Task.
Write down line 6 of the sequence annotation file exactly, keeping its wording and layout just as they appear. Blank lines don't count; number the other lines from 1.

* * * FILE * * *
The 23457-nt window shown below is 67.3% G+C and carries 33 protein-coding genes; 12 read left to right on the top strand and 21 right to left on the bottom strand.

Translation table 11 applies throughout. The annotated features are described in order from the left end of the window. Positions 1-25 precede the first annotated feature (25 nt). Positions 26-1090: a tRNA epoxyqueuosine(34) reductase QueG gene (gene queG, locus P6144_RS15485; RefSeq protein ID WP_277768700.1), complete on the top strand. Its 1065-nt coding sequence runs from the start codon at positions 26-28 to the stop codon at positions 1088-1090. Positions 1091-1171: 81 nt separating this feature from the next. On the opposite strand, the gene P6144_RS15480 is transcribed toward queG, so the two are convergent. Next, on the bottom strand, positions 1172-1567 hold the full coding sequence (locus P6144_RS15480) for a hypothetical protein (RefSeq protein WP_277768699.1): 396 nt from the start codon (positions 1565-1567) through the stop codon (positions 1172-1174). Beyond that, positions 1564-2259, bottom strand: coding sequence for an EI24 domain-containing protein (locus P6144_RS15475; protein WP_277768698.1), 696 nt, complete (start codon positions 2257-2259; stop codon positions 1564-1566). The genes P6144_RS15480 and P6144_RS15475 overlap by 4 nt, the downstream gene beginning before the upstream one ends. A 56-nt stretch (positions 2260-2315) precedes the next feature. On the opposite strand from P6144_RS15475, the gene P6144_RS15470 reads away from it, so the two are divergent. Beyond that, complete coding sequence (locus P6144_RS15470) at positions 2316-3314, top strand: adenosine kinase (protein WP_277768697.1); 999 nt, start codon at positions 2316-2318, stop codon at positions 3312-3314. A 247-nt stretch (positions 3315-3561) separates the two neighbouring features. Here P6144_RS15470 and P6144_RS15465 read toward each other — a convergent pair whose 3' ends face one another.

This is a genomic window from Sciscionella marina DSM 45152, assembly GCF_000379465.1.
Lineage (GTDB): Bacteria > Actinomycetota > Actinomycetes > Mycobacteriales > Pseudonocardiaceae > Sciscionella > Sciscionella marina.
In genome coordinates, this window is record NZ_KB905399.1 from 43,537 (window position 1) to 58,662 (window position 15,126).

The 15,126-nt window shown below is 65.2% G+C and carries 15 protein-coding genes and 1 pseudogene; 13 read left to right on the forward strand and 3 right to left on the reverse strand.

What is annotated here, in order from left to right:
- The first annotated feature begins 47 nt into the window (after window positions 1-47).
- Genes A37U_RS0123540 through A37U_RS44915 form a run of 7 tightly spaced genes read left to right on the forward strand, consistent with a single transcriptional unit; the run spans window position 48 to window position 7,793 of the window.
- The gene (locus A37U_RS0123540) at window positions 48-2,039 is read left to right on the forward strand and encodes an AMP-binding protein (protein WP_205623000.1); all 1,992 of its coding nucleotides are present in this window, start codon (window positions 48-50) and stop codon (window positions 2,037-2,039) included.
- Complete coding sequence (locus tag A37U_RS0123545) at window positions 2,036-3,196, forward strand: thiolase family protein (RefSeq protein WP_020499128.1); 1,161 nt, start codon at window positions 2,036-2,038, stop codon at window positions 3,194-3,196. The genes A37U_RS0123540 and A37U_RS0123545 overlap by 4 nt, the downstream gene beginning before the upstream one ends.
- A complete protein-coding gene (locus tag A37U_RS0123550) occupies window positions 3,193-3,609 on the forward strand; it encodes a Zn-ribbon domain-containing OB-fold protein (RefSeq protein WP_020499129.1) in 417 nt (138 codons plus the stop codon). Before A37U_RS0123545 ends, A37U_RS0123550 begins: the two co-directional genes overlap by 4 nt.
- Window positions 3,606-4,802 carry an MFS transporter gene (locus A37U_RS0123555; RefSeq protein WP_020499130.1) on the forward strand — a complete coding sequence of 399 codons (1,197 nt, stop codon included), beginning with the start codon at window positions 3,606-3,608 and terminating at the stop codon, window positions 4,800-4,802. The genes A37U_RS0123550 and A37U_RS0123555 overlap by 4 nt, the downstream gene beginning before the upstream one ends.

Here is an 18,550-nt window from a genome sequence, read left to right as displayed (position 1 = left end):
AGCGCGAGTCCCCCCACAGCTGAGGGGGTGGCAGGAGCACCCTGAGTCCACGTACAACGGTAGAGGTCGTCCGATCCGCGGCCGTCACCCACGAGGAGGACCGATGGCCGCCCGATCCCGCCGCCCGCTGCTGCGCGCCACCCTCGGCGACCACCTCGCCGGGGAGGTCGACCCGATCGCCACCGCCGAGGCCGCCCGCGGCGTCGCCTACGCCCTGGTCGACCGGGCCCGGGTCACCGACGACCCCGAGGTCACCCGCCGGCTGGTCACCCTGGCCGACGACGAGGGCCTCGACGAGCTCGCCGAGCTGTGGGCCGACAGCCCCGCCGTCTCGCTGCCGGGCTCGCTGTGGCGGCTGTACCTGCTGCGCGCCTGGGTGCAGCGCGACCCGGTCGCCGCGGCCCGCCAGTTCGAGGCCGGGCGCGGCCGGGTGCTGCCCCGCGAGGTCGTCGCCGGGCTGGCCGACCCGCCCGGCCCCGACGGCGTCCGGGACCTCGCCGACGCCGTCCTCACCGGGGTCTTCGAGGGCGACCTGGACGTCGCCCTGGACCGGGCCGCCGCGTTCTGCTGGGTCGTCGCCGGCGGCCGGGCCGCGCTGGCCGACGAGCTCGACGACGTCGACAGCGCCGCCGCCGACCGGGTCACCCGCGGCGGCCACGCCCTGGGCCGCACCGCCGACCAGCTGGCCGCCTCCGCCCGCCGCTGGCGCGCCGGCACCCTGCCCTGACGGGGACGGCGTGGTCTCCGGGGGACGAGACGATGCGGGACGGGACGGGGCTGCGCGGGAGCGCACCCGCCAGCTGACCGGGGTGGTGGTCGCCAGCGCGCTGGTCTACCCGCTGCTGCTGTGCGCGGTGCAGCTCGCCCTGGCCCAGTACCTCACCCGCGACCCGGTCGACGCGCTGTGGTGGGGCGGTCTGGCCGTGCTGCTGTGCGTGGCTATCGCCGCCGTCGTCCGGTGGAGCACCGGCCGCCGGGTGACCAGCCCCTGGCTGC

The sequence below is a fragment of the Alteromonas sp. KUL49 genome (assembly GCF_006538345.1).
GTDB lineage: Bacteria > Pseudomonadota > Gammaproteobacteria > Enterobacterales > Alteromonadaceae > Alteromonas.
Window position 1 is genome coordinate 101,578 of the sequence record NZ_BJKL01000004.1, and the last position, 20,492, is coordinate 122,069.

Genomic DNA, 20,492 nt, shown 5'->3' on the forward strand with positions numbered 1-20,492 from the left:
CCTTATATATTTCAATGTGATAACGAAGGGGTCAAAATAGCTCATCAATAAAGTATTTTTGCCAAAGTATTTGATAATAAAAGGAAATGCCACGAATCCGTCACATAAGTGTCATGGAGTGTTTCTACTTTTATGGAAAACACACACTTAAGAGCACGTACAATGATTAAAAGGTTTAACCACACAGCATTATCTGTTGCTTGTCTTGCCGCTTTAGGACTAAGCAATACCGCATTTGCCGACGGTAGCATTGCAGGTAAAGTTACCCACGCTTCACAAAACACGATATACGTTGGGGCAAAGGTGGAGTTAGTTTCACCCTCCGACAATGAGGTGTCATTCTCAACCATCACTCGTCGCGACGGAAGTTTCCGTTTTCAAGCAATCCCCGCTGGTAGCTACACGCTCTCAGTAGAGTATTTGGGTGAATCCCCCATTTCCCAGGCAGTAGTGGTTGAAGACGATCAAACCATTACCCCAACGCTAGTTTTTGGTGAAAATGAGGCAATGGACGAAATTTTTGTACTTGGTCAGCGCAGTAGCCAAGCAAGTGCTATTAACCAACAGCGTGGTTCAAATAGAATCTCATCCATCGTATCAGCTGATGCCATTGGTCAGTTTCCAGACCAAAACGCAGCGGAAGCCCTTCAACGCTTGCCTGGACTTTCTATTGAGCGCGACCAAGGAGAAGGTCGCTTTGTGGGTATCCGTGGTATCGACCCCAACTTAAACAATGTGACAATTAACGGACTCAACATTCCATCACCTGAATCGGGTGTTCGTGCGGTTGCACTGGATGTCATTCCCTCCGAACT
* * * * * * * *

The 15,126-nt window shown below is 65.2% G+C and carries 15 protein-coding genes and 1 pseudogene; 13 read left to right on the forward strand and 3 right to left on the reverse strand.